You must see the parallels to normal life here? 

Many people fail to approach training in this seasonal approach. With regular people not benefitting from seasons in their work or personal lives, training becomes a push hard all year round affair, which is horrendous physically and mentally. 

Instead, I suggest utilising periods of maintenance, which could be a week long or three months long, to help you balance life and your fitness habit. When life loads it up and training hard becomes a chore, back off, train a bit less, get in the gym and run through the motions, take the pressure off. Wait until life backs off a little and then get after it again with renewed vigour, motivation and energy.

Unlike athletes, you don’t have the benefit of knowing when you’ll need a de-load or maintenance period, so be vigilant and act before you’re too deep in the hole. 

I’ve used this strategy recently with a few clients in need of a lighter load. The results have been stupendous. Not only have those clients maintained the fitness, and physique progress they worked so hard for, and the habit of going to the gym a few times per week, but they’ve enjoyed training much more! The lower pressure environment and the zero expectation approach to each session has allowed them to enjoy their training, and for it to be a release rather than a burden. Not only that, but some have even hit PB’s during their maintenance periods as a result of staying consistent and only pushing when it feels right. 

These clients are now perfectly poised to attack training again once it feels right for them to do so. When life calms down and the desire takes them, they could once again begin going harder and being more disciplined. 

The important thing is that this only happens when the clients has the desire to do so. If they live in maintenance for the rest fo their lives that’s also ok. Think about it, if you’ve achieved a level of fitness and physique you’re happy with, and you do not compete in anything, why would you put immense pressure on yourself to improve? Maybe a focus on enjoying training and keeping it a consistent factor in your life is better? Even if you chose to take this approach for good, if your training is well planned and you do the right things you will improve by default slowly over the long term.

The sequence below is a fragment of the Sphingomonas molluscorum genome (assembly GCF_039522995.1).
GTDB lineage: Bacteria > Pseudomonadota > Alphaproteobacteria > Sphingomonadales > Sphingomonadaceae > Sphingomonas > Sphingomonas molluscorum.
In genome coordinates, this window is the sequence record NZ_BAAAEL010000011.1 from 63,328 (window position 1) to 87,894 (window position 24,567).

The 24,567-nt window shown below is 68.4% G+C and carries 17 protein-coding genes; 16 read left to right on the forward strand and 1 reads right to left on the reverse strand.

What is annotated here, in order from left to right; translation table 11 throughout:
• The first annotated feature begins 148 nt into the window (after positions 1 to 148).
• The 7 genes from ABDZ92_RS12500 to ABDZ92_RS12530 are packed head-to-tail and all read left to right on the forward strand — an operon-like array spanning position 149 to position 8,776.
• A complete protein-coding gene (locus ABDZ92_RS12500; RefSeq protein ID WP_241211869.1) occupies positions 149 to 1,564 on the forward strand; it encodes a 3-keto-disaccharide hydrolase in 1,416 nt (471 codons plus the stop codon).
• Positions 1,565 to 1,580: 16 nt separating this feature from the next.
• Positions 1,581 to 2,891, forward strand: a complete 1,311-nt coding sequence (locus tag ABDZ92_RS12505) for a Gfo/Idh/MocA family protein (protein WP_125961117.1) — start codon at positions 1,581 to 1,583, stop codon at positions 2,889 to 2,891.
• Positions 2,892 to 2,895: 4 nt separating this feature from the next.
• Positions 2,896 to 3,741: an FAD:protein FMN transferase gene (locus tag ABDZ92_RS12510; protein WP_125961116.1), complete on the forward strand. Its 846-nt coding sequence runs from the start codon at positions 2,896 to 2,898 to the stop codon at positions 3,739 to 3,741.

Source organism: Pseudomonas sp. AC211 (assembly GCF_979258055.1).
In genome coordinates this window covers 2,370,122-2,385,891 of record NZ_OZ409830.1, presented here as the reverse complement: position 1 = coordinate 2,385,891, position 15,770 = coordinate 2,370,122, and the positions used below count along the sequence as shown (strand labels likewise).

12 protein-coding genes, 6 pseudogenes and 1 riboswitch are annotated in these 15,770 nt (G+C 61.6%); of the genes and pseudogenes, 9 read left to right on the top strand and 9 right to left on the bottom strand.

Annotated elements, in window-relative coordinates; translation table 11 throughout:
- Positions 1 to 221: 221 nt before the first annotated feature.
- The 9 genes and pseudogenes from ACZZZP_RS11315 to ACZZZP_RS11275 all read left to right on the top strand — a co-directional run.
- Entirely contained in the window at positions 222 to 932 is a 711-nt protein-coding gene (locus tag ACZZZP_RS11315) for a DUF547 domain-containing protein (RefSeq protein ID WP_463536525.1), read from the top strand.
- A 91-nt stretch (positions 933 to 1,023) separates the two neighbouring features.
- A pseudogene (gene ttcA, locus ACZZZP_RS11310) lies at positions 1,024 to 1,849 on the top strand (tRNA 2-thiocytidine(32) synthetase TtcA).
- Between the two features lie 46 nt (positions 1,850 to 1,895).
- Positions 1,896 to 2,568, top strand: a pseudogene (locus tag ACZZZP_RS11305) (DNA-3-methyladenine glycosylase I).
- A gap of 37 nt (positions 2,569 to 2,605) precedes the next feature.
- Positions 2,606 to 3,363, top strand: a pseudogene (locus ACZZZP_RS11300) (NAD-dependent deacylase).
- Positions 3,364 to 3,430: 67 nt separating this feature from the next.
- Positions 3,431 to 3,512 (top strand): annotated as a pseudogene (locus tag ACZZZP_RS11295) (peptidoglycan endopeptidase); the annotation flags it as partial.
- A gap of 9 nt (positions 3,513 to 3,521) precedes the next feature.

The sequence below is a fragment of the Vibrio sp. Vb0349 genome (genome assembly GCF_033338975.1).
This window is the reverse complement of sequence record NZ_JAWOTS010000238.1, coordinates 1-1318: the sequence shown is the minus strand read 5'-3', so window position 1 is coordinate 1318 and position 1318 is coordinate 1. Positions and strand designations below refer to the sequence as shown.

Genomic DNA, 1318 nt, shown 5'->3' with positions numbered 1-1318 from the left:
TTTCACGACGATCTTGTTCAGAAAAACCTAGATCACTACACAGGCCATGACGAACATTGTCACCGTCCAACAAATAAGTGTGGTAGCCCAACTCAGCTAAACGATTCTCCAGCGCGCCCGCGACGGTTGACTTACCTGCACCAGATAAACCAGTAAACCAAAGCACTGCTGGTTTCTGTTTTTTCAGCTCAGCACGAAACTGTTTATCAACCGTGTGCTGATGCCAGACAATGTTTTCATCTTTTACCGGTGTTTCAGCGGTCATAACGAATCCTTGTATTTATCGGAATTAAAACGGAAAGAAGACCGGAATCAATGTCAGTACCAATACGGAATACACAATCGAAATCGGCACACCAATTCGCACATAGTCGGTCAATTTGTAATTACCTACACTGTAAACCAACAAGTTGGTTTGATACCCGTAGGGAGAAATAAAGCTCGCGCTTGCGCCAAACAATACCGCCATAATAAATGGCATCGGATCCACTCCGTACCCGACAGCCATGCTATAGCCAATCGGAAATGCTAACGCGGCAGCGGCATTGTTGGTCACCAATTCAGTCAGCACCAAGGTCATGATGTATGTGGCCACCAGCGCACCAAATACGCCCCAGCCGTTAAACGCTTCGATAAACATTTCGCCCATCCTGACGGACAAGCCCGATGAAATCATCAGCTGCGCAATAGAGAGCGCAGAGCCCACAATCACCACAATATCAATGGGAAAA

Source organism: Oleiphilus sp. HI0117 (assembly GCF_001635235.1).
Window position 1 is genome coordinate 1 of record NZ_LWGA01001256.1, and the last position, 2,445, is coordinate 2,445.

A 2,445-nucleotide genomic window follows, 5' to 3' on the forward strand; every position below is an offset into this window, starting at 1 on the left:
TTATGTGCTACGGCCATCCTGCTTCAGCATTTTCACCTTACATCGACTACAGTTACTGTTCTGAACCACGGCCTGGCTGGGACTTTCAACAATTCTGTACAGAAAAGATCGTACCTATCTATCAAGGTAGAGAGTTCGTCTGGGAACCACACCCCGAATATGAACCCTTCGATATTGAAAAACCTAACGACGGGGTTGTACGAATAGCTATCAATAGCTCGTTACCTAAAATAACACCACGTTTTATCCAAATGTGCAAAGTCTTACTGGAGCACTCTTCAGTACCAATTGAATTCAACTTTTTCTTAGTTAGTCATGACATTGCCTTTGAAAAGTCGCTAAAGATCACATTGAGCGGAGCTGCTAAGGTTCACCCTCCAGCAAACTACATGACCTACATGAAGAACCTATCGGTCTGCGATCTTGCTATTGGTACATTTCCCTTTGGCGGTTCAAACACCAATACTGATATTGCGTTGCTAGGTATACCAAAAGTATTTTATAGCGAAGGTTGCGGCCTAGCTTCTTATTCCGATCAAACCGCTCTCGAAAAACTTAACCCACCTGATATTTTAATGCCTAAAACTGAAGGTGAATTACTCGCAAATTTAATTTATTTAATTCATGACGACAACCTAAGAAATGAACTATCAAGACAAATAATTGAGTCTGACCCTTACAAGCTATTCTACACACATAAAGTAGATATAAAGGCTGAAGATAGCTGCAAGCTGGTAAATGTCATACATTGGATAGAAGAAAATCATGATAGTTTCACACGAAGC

Let’s say these clients I use as examples above stay on maintenance for 6 months. After 6 months they’ll be a little fitter, a little stronger and basically the same physique. But if they don’t train at all for 6 months they will be fatter, weaker, less fit and less healthy. When you expand the time horizon from which you view this effect from the next few weeks to the next few years or even decades, periods of maintenance during the inevitable times when life loads it up are a game changer. 

Be well. 

Pete 

 

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A Dose Of Motivation

  • In youth, health chases wealth, yet in old age, wealth chases lost health - Dhali Lama

  • To keep the body in good health is a duty… otherwise, we shall not be able to keep our minds strong and clear - Buddha

  • It does not matter how slowly you go, as long as you do not stop - Confucius

  • The will to win, the desire to succeed, the urge to reach your full potential… these are the keys that will unlock the door to personal excellence - Confucius

  • The key is to keep company with those who uplift you, whose presence calls forth your best - Epictetus

  • When something is important enough, you do it - Elon Musk

  • Do you want to know who you are? Don’t ask, ACT. Action will delineate you an define you - Thomas Jefferson